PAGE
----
The calendar shift also will prevent rival institutions from recruiting a player who plans to enter as a mid-term enrollee in between December and the beginning of spring semester, Sankey said.
In response to the perceived abuse of medical hardship waivers, which are given to players who are deemed as no longer physically capable of performing, the SEC will now "have a role in reviewing and deciding the outcome of each medically related scholarship exemption," Slive said.
The coaches did win one battle with the league presidents and chancellors, as summer enrollees can still be counted back toward the previous class.
The compromise was levied in response to a new NCAA rule that requires football players to pass nine credit hours in the fall or potentially be suspended up to four games in the following season.
Under that new rule, a player who fails to pass the nine credit hours can have that suspension eliminated one time if he is able to pass 27 credit hours by the next summer.
Sankey hinted that the SEC could adopt legislation that would count summer enrollees toward the following signing class once a consensus among other BCS conferences is reached.
Though the 28-signee cap, which was instituted in response to schools stockpiling as many as 37 signees on National Signing Day, had only been in place for two full recruiting seasons, Slive said he and the league's executives had seen enough manipulating and exploiting of the rule's inherent philosophy.
Tennessee, Arkansas, Georgia, Ole Miss and South Carolina all signed more than 25 players in 2011. In 2010, Auburn signed 32 players and went on to win the national championship in the following season.
Alabama coach Nick Saban and Ole Miss coach Houston Nutt were among the coaches adamantly opposed to the proposal earlier in the week. Saban blamed the media for making the "oversigning" debate a national story, while Nutt repeatedly lamented about the number of opportunities that will be lost for players because of the new restrictions.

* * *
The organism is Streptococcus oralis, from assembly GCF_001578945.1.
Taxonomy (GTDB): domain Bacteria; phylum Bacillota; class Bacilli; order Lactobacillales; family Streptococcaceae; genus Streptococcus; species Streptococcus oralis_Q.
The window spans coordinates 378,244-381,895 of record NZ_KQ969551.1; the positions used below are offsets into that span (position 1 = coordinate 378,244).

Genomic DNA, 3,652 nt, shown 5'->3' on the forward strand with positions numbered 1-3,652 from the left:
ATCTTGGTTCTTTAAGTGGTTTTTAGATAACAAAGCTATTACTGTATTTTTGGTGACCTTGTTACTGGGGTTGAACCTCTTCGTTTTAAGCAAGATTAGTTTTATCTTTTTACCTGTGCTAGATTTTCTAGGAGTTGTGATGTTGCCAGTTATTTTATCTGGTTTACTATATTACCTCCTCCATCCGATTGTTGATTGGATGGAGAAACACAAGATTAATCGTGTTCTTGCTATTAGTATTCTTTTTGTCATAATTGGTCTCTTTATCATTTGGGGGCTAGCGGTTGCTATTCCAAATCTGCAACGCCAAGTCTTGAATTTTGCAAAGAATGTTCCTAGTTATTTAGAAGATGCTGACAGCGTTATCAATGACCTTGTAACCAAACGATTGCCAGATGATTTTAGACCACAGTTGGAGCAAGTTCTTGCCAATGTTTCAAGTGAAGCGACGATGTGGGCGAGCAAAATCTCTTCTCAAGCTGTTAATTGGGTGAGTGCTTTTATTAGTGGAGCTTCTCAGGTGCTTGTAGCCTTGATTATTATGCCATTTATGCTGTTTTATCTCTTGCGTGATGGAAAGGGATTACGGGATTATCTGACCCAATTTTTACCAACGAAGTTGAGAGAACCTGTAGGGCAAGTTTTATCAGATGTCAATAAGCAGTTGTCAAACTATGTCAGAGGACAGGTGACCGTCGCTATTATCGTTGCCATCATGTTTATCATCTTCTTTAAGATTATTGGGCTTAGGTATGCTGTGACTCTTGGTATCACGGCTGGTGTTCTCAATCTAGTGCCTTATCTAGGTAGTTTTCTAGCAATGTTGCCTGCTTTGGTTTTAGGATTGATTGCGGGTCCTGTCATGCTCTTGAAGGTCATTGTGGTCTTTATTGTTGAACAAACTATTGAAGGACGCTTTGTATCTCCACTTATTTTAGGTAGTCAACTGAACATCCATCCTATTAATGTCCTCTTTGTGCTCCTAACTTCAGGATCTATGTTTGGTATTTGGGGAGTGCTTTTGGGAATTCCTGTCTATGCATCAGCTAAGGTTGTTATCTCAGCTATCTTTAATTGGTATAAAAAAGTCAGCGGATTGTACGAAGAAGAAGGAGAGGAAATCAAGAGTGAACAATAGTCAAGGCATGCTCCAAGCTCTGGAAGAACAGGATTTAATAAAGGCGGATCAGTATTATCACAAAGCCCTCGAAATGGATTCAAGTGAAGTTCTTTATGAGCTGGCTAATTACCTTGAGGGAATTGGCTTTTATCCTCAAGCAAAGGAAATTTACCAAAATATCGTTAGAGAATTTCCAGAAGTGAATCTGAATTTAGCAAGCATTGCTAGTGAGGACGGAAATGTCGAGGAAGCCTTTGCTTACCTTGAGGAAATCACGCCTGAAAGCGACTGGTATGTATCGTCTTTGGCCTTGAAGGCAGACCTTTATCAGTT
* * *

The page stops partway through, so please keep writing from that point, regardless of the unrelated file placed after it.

"I think they don't agree with everything, but I think there are some (decisions) with which they do agree," Slive said. "They obviously have their own interests to pursue … All in all, the proposals as they came forth represent as close to a full consensus as we can get.
"Obviously, some of the coaches would rather have 28 instead of 25. I understand that."
On Tuesday, UT coach Derek Dooley wouldn't go as far to say that the league's proposals would hinder its competitiveness, but said that teams are "always operating at two or three less than what you can," and could potentially lose out on future all-conference players because of the restrictions.
As was displayed Friday, the SEC's presidents and chancellors didn't see it that way and acted on it.
"No one wants to win more than I do," Slive said. "But we don't want to win at the expense of young people. We want to win for them."
Andrew Gribble may be reached at 865-342-6327. Follow him at http://twitter.com/Andrew_Gribble and http://blogs.knoxnews.com/gribble